Webflow
li-settings:text
=
Headline

This will be converted into:

a shopify store theme screen with a diagram of a hockey game

Setting Elements

This is a list of li-settings modifier you can use. Each modifier gives you different input options in the Shopify Editor.

  • li-settings:text
  • li-settings:textarea (creates a bigger input area)
  • li-settings:richtext (creates a bigger input area with formatting options)
  • li-settings:image (this will automatically add an alt tag)
  • li-settings:url
  • li-settings:checkbox (can hide the element which it's applied to)
  • li-settings:collection (apply it to a product item to display a category)
  • li-settings:blog (coming soon)
  • li-settings:article (coming soon)
  • li-settings:product (coming soon)
  • li-settings:product_list (coming soon)
  • li-settings:color (coming soon)
  • li-settings:number (coming soon)
  • li-settings:range (coming soon)
  • li-settings:html (coming soon)

Sections

Each li-settings tag needs to be enclosed within a section. For sections, we've introduced the li-section tag, which you can apply to your Webflow sections. You have the flexibility to choose a name for it, with a maximum limit of 30 characters.

Webflow
li-section
=
Section Name

Block

Blocks offer a dynamic method for repeatedly adding a single element, and they can include all the options mentioned earlier. Think of them as a means to infuse genuine dynamic functionality into some of your elements. For instance, you can use blocks to construct a dynamic slider by adding the block to a single slide of the slider.

In doing so, each block created by your customers will result in a new slide being generated. It's important to note that, similar to sections, options can be added within blocks, but not directly to the block itself. To create a block, simply add the attribute:

Webflow
li-block
=
Block Name
Blocks in the Shopify Theme Editora shopify store screen of a website with a picture of a man playing hockey

Forms

Shopify offers a range of forms tailored for various purposes, including login, signup, cart, address, newsletters, and many more. To create forms in Webflow, use the li-form tag, which should be applied to the corresponding form element. In the value field of the custom attribute, specify the form type.

Additionally, to direct users to a specific page after form submission, you can include another attribute with the modifier :return_to.

Webflow
li-form
=
contact
li-form:return_to
=
/pages/thank-you

This will be converted into:

Shopify
{% form 'customer', return_to: '/pages/newsletter-danke', class: 'footer_form' %}
      // your form content
{% endform %}

In this example, you'll also notice that a class is passed to this element. We retrieve the class from the element to which the form tag is applied.

Within the form, you can incorporate input elements tailored to the specific form you wish to create. These inputs require unique names, which you can reference in the Shopify documentation and soon in our own documentation.

Most forms are already included in the Starter Template, making it convenient for you to reference them whenever needed.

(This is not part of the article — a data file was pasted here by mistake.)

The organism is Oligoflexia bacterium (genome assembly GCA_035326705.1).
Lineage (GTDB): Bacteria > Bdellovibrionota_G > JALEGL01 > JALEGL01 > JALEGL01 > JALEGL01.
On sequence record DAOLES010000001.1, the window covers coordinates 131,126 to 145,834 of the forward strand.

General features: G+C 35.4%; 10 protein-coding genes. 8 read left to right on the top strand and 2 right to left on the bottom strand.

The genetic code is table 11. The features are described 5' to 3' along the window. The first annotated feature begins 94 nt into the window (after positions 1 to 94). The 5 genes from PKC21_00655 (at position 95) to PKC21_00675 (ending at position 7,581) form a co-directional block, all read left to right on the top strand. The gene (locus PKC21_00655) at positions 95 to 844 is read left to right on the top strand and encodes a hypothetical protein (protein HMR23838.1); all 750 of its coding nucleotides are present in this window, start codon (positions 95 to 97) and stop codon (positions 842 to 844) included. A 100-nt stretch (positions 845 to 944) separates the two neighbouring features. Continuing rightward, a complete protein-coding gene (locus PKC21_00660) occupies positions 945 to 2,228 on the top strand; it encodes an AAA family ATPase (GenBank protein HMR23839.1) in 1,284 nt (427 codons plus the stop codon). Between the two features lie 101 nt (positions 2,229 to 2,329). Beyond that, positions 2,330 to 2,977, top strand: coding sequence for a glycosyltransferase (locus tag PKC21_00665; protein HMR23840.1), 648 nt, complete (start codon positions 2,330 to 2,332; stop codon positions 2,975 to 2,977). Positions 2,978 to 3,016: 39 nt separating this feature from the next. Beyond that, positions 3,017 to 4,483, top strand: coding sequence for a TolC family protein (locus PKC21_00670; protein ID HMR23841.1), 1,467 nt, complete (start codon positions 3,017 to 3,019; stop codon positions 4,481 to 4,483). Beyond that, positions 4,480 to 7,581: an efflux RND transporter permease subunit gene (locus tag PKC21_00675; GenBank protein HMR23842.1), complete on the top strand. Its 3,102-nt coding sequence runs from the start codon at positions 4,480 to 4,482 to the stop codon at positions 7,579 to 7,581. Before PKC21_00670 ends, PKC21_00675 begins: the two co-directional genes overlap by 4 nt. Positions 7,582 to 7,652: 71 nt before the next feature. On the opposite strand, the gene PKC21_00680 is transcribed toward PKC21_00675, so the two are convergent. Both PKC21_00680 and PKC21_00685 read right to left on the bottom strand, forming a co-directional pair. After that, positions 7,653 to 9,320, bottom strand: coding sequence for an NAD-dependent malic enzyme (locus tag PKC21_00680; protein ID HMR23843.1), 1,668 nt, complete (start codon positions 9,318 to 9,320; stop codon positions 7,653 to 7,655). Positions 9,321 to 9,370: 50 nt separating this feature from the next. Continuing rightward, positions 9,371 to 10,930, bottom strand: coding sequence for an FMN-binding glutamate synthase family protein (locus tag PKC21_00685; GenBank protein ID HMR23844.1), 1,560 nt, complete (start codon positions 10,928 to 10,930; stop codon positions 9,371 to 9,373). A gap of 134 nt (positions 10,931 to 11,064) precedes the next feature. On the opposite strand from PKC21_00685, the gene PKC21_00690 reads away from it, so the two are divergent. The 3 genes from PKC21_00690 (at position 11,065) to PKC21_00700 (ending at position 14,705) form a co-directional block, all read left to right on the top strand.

Snippets

To make your Shopify theme code even cleaner we implemented the tag li-snippet. You can think about it as symbols in Webflow. The Snippet will get its own file in the theme directory and can be pleaced multiple times all over your theme. This makes sense, for example for the product item or the global styles element. Just make a symbol out of the element you want to use somewhere else. Than add the li-snippet tag with value you can choose (Character limit 15)

Webflow
li-snippet
=
product_item

When using li-object within a snippet, it's essential to pass the corresponding object into that snippet. Just add another custom Attribute to the Element. For instance, you can use our modifier to pass the product into the snippet. Here's an example of how to do it:

Webflow
li-snippet
=
product_item
li-snippet:product
=
product

This will be converted into the follwing. The Content of the snippet will be placed in a snippet file inside of the snippet folder in your theme.

Shopify
{% render 'product_item', product: product %}

Disclaimer:
While not mandatory, following this step enhances the structure of your theme and makes it more reader-friendly for other Shopify developers.

a screen shot of a web pagea screen shot of a computer screen with a text description. its shopify

Miscellaneous

During the development, we got some ideas how to enhance the capability oft the process. Therefor, we implemented a view tags. The first one we want to present is li-attribute. This tag alowse us to use reserved attributes like class or src on every element. This is a example on how to use it:

Webflow
li-attribute:class
=
{% if product.available %}tex-color-green{% endif %}
Webflow
li-attribute:id
=
{% if product.available %}available{% endif %}

Disclaimer:
At this time, combining li-object and li-attribute is not possible. If you require this functionality, simply enclose the element within a div and apply the li-attribute to that div instead.

Next

Liquify Elements

Use Liquify elements to enhance the user experience for your customers.